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ECO City Farms Spreads Organic Farming Gospel To Urban Residents

Photo Courtesy ECO City Farms

To most Americans, a farm is something you only see way out in the country. Research conducted in the last decade by the United States Department of Agriculture found that 444 American counties were classified as farming-dependent, and 391 were rural. However, agriculture is also important to urban areas, especially when ensuring that households get healthy food with minimal environmental impact.

Photo Courtesy ECO City Farms 

One organization that supports urban farming is ECO City Farms. The Maryland-based nonprofit provides agricultural educational resources to city dwellers and grows food using regenerative and certified organic practices. ECO got its start a decade ago in Prince George’s County, Maryland. Today, it operates urban farms in Hyattsville and Bladensburg and an urban farm incubator in Upper Marlboro.

Photo Courtesy ECO City Farms

According to its website, ECO specializes in growing “nutrient-rich” vegetables, herbs, and fruit in places where “good food is scarce.” The nonprofit then sells its food directly to community members through affordable weekly farm shares, on-farm stands, and at the Riverdale Park Farmers Market. In addition, it distributes sustainably grown produce from other small farmers.

ECO puts a keen focus on sustainability by composting food waste and using natural processes and “thousands of worms to rebuild healthy soil and restore the environment.”

Part of its mission is to advocate for a locally based and “just food system” by partnering with government agencies, schools, other nonprofits, and businesses.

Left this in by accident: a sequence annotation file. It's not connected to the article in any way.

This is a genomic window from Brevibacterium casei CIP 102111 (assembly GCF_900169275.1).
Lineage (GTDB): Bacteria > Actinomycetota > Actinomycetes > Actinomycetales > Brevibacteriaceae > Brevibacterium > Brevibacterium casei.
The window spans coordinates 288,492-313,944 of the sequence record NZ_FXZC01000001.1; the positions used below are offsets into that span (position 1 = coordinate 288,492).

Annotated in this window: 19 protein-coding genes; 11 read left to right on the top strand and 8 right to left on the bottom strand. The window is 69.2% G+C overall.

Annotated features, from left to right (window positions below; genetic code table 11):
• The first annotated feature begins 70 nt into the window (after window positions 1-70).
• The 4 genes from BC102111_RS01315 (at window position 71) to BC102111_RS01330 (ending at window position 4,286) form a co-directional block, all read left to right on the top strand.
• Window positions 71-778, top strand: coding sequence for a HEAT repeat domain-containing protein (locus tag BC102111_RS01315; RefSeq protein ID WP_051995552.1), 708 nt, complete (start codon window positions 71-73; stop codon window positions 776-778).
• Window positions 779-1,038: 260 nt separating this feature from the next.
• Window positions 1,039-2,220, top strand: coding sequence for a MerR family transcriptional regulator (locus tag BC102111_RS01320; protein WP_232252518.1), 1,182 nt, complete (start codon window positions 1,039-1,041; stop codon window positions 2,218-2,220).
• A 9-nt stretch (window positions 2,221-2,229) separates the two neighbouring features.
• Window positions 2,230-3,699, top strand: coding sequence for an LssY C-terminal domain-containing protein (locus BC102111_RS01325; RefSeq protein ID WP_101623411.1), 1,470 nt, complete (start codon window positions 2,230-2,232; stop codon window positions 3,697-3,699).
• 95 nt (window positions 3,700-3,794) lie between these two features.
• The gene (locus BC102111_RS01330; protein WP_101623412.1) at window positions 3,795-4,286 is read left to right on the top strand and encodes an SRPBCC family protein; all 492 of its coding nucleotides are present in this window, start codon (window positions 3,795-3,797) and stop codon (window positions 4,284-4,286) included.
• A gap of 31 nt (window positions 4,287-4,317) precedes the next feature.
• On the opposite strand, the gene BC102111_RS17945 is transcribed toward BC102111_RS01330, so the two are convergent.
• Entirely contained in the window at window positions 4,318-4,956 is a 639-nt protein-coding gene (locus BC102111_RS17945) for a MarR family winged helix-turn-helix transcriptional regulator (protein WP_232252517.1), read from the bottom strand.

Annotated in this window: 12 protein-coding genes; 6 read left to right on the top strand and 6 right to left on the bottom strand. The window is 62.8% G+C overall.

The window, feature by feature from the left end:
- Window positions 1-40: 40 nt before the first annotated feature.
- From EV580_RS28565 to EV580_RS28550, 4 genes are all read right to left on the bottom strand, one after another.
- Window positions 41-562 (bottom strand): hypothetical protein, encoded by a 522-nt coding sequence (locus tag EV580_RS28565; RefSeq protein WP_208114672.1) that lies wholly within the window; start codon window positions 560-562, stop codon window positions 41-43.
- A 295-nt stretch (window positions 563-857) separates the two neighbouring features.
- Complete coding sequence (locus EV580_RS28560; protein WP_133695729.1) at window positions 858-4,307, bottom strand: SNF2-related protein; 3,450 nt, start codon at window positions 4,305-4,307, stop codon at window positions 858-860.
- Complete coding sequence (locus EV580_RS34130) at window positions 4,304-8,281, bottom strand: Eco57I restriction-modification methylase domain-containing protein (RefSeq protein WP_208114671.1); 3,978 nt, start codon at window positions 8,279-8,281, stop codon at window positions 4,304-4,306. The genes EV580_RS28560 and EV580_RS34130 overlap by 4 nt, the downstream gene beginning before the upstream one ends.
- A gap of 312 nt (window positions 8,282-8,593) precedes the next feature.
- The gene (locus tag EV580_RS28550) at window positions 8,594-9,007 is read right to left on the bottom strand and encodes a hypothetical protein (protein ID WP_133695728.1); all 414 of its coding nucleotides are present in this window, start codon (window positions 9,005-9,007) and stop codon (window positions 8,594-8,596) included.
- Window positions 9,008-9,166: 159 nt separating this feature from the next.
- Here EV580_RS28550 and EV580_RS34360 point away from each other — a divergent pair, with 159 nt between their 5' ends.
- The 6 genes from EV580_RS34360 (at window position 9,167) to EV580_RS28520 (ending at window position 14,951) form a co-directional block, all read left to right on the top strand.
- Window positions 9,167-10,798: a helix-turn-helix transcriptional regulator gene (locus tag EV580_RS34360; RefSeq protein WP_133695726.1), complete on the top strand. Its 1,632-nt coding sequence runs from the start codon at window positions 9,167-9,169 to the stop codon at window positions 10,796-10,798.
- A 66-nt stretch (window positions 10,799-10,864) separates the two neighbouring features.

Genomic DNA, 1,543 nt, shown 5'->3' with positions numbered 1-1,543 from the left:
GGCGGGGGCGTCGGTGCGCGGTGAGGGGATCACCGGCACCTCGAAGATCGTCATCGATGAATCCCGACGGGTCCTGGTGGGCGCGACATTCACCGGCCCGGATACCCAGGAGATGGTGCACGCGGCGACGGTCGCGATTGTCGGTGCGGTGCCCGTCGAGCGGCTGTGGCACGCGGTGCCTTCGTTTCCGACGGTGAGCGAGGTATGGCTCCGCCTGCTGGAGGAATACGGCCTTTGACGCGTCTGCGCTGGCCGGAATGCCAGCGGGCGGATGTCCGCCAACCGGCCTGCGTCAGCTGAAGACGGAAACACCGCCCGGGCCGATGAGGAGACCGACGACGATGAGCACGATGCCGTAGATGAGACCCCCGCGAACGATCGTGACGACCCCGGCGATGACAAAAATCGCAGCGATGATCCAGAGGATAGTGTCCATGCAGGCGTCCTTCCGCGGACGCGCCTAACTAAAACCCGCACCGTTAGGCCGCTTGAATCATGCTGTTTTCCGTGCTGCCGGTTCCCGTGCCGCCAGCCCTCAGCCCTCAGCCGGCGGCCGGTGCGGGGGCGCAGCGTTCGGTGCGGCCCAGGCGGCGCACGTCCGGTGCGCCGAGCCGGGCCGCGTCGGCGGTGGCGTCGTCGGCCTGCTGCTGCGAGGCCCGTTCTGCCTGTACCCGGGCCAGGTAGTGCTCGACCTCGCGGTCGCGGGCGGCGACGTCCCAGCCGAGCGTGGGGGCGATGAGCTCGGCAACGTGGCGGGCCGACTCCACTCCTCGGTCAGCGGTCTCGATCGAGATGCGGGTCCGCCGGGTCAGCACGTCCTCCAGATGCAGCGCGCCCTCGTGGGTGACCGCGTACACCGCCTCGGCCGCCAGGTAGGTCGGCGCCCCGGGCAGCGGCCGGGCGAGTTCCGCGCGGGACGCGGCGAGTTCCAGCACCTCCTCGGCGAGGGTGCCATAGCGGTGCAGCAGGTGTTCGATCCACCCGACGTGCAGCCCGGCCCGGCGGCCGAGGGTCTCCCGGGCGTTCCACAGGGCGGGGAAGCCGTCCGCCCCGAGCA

“We envision a just, vigorous, and sustainable food system in the Chesapeake foodshed with ample fertile soil, quality environments, livable incomes and decent working conditions for farmers and food workers, and nutritious, high-quality food for all,” ECO states as its vision on its website.

Photo Courtesy ECO City Farms

The organization serves the “working class inner beltway” of Prince George’s County along with neighboring Washington, D.C. In addition to providing food, ECO offers the following education and training programs:

  • Beginning Farmer Training Program: This free program is designed to help beginning farmers learn about crop production, resource management, and administrative skills necessary to become successful. ECO provides hands-on training and one-on-one mentoring in partnership with Prince George’s Community College (PGCC). The program entails 27 hours of classroom learning. Upon graduation, students are awarded a Certificate of Urban Commercial Agriculture and continuing education credits. 
  • Urban Farm Incubator: Located at Watkins Regional Park, the Urban Farm Incubator is a collaboration between ECO City Farms, the Prince George’s Soil Conservation District (PGSCD), Prince George’s Food Equity Council (FEC), The Capital Market of 20743 at Mary and Main, and the M-NCPPC Parks and Recreation Department. As part of the incubator, county land is opened up to smaller-scale farmers, with the goal of helping them launch new farm-based businesses in Prince George’s County. The emphasis is on using regenerative, certified naturally-grown, and organically-grown agricultural best practices.  
  • SEED 2 FEED Summer Youth Program: Teens in Prince George’s County can participate in this program, which provides hands-on instruction in urban farming, composting, nutrition, and healthy living. Students also assist with cultivating vegetables at the Edmonston Farm and then cooking it.

Nutrition Education Program: This program involves a partnership between ECO and the Maryland University of Integrative Health to teach community members how to integrate healthy food choices into their lives. The program includes two-hour sessions that aim to promote good health habits and a healthy lifestyle for children and adults.

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